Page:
Is there space for a Ram truck beneath the 1500?
Ram is on a roll with the current Ram 1500 being one of our top picks in the highly-competitive full-size truck arena. But with a growing number of competitors in the midsize segment, it's only a matter of time before the American truck maker looks at a smaller product. There's hope for that, as spy shots reveal the next-generation Fiat Toro undergoing testing - heavily camouflaged as is to be expected at this early stage of development. The US has never received the Fiat Toro, but in markets like Brazil, the compact pickup shares a platform with the Fiat 500X and Jeep Renegade. This makes it smaller than midsize trucks like the Ford Ranger. However, this may not be an issue, as we have previously reported on rumors of a 'Ram 700', a compact pickup based on the Fiat Strada.
What gives us greater hope that the US could be under consideration for such a model is that these spy shots of the Fiat Toro were snapped by CarBuzz reader Brian Pekich out on the road in Tennessee. While we initially suspected the truck to be the production Hyundai Santa Cruz, it would appear it is in fact an FCA product.
There's still some camouflage disguising it, but we get a clear look at the overall shape and proportions, and while the sloping C-pillar and slim headlight clusters are reminiscent of the Hyundai Santa Cruz pickup, the taillights and tapering rear windows are very clearly those of the Toro.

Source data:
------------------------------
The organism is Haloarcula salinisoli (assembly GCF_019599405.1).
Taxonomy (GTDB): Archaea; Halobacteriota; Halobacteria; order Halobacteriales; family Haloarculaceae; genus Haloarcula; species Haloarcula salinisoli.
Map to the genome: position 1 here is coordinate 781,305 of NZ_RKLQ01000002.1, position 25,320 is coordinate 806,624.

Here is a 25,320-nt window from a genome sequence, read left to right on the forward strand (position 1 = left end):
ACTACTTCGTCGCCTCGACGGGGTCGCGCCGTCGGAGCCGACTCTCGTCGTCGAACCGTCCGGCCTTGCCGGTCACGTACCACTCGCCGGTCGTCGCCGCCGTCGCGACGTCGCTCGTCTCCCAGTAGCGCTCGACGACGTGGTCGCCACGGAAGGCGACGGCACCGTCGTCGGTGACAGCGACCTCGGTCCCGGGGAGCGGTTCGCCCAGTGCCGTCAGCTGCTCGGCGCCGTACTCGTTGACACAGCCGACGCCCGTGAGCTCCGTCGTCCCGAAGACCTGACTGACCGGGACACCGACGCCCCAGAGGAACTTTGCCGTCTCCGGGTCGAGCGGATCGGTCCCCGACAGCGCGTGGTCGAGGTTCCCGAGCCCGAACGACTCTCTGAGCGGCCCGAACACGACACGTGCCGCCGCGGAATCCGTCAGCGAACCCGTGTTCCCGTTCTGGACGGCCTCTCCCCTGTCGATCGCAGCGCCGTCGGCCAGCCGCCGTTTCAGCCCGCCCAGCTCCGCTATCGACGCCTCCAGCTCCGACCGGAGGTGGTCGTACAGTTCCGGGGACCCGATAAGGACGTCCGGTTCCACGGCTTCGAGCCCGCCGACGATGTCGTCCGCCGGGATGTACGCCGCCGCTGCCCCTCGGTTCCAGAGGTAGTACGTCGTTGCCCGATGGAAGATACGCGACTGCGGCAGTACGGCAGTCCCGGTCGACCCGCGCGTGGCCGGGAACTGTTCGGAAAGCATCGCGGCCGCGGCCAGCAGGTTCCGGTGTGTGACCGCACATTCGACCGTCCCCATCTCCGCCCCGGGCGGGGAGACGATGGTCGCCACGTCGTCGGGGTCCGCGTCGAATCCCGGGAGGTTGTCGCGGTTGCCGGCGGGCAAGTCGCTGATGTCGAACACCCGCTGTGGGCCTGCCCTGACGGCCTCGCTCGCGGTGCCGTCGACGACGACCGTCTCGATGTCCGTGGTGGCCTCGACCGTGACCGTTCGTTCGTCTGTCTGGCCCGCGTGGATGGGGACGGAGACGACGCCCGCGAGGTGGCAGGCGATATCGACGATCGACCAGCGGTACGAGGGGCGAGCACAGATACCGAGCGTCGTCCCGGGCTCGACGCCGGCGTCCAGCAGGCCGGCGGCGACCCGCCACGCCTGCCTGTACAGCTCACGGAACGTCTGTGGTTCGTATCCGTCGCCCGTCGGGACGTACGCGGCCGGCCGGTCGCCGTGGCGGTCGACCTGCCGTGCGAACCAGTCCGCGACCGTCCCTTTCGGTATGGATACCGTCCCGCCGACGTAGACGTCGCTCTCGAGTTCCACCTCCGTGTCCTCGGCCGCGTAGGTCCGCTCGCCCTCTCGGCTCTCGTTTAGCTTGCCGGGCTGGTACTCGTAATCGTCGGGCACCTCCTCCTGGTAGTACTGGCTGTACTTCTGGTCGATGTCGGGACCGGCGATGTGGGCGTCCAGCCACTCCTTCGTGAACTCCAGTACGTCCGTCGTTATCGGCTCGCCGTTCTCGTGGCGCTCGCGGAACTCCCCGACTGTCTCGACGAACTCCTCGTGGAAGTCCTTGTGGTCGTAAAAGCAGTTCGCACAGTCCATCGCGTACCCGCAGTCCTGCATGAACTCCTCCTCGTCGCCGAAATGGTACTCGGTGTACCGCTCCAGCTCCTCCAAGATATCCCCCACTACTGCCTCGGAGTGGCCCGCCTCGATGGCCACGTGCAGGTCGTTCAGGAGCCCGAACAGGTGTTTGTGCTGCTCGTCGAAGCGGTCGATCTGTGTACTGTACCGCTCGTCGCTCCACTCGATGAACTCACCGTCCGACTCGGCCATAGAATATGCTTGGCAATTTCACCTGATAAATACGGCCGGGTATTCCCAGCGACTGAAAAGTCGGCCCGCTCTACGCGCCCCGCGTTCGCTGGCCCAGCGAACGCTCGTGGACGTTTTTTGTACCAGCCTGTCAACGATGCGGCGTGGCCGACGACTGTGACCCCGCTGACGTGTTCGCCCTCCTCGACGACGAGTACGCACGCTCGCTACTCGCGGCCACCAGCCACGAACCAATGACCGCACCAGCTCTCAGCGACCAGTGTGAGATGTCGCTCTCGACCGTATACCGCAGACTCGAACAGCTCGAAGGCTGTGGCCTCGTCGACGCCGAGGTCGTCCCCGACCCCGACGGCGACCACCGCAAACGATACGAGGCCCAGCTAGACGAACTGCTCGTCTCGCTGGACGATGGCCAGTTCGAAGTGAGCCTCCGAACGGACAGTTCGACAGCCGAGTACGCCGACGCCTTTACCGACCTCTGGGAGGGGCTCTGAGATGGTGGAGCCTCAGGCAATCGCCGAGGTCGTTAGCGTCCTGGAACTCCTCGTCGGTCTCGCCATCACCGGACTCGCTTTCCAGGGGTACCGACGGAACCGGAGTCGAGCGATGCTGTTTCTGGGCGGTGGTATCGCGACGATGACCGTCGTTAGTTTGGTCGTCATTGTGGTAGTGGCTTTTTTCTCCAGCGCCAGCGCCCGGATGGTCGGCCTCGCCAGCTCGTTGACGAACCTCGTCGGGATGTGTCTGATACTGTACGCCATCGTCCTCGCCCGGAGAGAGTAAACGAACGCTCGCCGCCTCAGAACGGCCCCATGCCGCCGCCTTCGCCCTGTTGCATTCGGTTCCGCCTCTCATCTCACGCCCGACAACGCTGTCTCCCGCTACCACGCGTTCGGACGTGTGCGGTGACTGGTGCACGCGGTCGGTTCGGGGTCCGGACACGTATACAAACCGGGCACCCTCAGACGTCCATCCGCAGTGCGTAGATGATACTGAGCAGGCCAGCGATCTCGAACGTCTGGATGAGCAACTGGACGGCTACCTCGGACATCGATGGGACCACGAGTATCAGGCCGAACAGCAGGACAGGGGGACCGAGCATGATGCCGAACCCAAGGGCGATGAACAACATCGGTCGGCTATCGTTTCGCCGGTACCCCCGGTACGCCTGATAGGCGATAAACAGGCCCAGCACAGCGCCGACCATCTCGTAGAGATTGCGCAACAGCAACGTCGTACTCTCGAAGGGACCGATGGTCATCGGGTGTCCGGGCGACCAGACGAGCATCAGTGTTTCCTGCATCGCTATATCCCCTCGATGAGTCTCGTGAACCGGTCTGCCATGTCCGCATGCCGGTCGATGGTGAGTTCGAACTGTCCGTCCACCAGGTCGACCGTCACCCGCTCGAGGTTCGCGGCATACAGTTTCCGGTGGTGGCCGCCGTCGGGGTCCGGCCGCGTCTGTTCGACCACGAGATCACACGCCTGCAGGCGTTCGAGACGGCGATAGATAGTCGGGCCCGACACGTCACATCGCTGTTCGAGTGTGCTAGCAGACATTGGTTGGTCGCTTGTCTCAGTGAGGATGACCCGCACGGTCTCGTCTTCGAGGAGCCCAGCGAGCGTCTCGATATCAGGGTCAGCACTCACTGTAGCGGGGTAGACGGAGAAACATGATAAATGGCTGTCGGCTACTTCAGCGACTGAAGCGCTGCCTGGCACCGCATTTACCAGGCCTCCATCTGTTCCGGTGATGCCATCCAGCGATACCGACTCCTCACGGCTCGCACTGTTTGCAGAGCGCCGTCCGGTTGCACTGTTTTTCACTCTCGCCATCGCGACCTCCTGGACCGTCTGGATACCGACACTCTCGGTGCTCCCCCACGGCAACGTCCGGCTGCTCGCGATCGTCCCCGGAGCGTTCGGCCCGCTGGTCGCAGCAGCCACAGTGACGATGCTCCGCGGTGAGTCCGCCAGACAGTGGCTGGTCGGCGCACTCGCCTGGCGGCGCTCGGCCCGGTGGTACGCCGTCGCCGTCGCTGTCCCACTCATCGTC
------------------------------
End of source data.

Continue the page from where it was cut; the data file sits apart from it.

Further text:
The Toro makes sense as a basis for a smaller Ram truck, as it is positioned higher than the Fiat Strada we previously suspected might come to the US. Riding higher and with larger proportions, it would be better suited to the American lifestyle, which tends to favor larger vehicles over smaller ones.
The Toro is already sold under the Ram nameplate in Colombia, where it goes by the Ram 1000 moniker. This could translate well into the American market.
The unibody truck is powered by a choice of two engines in Brazil, with the choice between a 1.8-liter flex-fuel engine (bio-ethanol is a popular fuel in Brazil) and a 2.0-liter turbo-diesel engine. A five-speed manual gearbox is standard, but a six-speed automatic and a nine-speed automatic gearbox are also available, while drive is sent to all corners via a front-wheel-drive-based system.
There's no word from FCA as to when, or even if the model will be released in the US, but considering the Toro has never been tested on US soil before, it seems likely that it is, at the very least, under consideration for our market. If it does launch stateside, it wouldn't have many rivals, although the Hyundai Santa Cruz is believed to be a compact-sized vehicle as well.